1. Wild or intractable; disposed to break away from duty; untamed; as, a haggard or refractory hawk. [Obs.] --Shak.
2. Having the expression of one wasted by want or suffering; hollow-eyed; having the features distorted or wasted by pain; wild and wasted, or anxious in appearance; as, haggard features, eyes.
Staring his eyes, and haggard was his look. --Dryden.
1. Falconry A young or untrained hawk or falcon.
2. A fierce, intractable creature.
I have loved this proud disdainful haggard. --Shak.
3. A hag. [Obs.]
Hag·gard, n. A stackyard. [Prov. Eng.]
adj 1: showing the wearing effects of overwork or care or
suffering; "looking careworn as she bent over her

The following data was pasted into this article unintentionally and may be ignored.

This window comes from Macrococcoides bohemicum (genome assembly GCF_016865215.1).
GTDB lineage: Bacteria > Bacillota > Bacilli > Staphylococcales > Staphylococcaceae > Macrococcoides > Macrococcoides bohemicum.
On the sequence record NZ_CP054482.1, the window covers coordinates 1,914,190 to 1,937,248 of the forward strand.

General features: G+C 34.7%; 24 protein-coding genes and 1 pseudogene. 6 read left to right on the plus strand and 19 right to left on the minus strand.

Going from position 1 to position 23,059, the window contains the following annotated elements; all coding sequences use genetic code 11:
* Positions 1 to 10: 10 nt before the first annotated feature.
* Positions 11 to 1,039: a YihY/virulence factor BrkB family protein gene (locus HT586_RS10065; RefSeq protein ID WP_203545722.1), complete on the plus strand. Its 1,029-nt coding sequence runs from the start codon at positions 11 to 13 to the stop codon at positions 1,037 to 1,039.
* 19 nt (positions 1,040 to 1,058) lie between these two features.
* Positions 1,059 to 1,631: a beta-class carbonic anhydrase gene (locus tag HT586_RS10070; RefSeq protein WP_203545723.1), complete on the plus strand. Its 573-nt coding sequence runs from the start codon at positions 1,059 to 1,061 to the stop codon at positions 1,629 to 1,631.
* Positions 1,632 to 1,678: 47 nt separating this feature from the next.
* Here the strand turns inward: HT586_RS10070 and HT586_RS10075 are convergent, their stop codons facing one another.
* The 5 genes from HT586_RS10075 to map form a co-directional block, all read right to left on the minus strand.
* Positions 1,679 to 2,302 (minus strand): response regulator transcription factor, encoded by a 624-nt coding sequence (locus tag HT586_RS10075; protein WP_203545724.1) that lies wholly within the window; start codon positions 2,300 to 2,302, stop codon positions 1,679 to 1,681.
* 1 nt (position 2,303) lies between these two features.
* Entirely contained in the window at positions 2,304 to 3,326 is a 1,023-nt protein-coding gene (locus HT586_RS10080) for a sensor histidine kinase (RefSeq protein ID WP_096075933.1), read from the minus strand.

mending"; "her face was drawn and haggard from
sleeplessness"; "that raddled but still noble face";
"shocked to see the worn look of his handsome young
face"- Charles Dickens [syn: careworn, drawn, raddled,
2: very thin especially from disease or hunger or cold;
"emaciated bony hands"; "a nightmare population of gaunt
men and skeletal boys"; "eyes were haggard and cavernous";
"small pinched faces"; "kept life in his wasted frame only
by grim concentration" [syn: bony, cadaverous, emaciated,
gaunt, pinched, skeletal, wasted]
n : British writer noted for romantic adventure novels
(1856-1925) [syn: Rider Haggard, Sir Henry Rider